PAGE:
The differing profiles of the human-computer interaction professional: perceptions of practice, cognitive preferences and the impact on HCI education

Austin, Ann (2018) The differing profiles of the human-computer interaction professional: perceptions of practice, cognitive preferences and the impact on HCI education. Doctoral thesis, University of West London.

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At a time when there is increasing demand for Human-Computer Interaction (HCI) skills, it becomes increasingly important that the curriculum is effective and relevant. This research aims to provide a better understanding of the professionals who work in the field of HCI. It extends previous studies by examining the different roles of HCI professionals in order to identify differences regarding cognitive preferences, background, what is valued, concerns and issues, and the potential impact of these upon curriculum design and delivery within the Higher Education sector. This study also extends technological frames theory by applying the framework to HCI practice. The literature review covers the history of HCI, the position of HCI within the software development lifecycle, HCI academic research and its relationship to practice, HCI practice and HCI education. It then discusses cognitive style research and the Cognitive Styles Index (CSI) and the Object-Spatial Imagery and Verbal Questionnaire (OSIVQ), concluding with the social construction of technology and technological frames. This study follows a mixed methods approach adopting a pragmatic epistemological stance, collecting data by means of a survey which gathered demographic data and cognitive profiles. These were complemented by interviews which were analysed using the Template Analysis approach. iv Both the quantitative and the qualitative data highlight a number of differences between the roles of the professionals, and in particular between those who educate and those who are involved in practice. The interview findings also highlight inconsistences in what is valued, and indicate that HCI is not well understood outside of the HCI community. It appears that a dominant technological frame has not yet been achieved in the field of HCI, with particular incongruences noted between academia and practice. In particular, the interviews confirm the findings of the literature that the curriculum may not be meeting the needs of practice, and that there still exists a lack of consensus regarding terminology and processes. The discussion moves on to consider the implications for the curriculum discussing the need for more input from practice when designing the curriculum, the advantages of embedding HCI skills within the curriculum in order to address graduate attributes, and the need to be aware of role differences in order to offer appropriate academic advice to students.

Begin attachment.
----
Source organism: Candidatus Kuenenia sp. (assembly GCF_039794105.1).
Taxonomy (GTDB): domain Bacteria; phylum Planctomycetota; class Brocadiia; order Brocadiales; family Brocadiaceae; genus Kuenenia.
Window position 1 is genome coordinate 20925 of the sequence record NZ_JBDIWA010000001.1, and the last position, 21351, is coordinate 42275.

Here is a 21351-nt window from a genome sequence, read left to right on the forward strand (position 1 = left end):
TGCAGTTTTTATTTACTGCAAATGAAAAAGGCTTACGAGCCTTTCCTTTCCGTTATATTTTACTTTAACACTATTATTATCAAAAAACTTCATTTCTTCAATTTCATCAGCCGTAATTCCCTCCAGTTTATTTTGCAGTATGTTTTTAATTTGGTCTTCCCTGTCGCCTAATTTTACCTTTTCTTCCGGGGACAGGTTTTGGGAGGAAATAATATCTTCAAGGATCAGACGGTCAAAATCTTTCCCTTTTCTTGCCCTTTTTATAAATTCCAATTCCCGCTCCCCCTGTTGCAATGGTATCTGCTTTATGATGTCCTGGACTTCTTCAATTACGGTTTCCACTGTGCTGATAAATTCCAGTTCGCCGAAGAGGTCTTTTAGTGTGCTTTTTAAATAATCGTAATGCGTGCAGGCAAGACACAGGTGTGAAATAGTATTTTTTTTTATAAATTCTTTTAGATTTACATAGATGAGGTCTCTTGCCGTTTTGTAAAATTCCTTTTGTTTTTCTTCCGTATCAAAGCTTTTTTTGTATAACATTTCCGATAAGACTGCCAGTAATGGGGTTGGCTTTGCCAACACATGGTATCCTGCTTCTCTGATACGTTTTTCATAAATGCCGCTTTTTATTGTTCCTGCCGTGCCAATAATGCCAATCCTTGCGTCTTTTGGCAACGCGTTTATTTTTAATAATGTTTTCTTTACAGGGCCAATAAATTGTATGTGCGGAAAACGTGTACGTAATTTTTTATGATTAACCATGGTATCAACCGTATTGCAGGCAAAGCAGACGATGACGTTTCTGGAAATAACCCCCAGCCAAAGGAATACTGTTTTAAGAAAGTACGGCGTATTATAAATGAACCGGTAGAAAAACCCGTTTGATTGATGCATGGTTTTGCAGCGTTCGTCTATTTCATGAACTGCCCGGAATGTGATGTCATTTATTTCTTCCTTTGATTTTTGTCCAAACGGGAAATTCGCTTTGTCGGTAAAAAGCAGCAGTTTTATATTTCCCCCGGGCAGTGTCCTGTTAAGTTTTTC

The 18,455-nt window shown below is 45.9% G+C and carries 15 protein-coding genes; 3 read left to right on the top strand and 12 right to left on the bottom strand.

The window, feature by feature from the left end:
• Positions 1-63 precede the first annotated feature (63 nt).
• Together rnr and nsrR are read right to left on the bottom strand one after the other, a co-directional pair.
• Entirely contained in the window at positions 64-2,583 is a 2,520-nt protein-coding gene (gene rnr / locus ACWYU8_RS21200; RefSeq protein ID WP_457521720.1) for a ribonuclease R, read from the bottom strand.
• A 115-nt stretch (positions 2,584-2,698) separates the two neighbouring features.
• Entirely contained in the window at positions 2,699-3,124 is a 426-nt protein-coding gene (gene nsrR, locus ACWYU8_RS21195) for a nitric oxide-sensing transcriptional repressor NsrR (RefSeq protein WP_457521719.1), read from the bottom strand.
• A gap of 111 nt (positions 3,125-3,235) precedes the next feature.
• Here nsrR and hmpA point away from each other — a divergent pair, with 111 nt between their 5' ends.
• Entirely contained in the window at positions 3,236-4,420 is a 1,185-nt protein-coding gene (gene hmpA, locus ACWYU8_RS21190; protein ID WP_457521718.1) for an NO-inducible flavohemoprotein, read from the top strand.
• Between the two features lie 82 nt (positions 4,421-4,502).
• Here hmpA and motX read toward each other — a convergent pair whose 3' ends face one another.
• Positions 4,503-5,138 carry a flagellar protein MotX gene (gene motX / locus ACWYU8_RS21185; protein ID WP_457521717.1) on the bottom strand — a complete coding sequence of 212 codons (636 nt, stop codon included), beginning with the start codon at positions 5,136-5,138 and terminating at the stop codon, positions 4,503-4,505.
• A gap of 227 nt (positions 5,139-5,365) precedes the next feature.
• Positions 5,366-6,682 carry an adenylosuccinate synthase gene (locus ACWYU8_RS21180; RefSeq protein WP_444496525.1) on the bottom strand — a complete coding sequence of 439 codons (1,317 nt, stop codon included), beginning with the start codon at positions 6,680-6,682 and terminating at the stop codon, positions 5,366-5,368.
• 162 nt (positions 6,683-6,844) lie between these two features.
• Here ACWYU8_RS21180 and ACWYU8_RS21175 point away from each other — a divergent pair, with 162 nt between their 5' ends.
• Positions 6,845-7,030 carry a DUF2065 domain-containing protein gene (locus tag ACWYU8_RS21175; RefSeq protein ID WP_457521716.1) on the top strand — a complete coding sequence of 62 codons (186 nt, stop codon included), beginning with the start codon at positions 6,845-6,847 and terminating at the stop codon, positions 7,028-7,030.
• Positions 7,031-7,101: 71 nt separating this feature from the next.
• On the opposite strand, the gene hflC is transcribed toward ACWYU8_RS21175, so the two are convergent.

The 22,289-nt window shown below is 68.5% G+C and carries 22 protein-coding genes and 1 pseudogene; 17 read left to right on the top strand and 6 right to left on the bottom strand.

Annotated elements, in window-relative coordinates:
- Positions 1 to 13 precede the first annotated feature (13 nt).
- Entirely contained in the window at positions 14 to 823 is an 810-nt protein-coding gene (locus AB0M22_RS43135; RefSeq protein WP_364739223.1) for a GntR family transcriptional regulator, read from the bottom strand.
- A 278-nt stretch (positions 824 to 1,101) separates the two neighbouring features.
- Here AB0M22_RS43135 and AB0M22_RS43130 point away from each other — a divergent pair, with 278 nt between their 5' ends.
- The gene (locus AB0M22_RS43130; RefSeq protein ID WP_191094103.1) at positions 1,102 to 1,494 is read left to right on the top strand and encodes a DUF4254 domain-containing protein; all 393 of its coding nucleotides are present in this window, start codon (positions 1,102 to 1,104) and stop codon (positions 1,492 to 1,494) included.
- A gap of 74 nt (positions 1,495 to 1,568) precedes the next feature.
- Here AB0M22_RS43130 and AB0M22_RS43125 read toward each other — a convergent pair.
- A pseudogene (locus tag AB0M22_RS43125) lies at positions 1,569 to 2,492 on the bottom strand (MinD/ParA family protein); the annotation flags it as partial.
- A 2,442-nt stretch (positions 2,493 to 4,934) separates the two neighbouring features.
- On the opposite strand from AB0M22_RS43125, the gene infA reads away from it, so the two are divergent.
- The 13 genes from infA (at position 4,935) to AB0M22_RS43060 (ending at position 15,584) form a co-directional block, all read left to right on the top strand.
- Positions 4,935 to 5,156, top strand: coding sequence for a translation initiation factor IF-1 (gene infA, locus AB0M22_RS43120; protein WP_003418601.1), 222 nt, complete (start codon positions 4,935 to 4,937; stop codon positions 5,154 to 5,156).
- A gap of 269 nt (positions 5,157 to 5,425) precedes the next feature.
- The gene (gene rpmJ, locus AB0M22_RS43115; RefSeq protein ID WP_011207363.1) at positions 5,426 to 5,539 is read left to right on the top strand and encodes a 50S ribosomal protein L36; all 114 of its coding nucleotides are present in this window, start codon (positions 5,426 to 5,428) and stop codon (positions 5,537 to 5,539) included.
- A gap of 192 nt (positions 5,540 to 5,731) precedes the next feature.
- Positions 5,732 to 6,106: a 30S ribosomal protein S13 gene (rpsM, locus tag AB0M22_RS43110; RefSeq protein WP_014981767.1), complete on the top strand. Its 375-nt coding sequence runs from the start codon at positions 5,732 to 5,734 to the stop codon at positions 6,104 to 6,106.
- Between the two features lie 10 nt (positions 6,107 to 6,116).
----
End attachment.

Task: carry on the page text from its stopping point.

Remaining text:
Item Type: Thesis (Doctoral)
Subjects: Computing
Depositing User: Users 3908 not found.
Date Deposited: 30 Jul 2018 12:51
Last Modified: 28 Aug 2021 07:26


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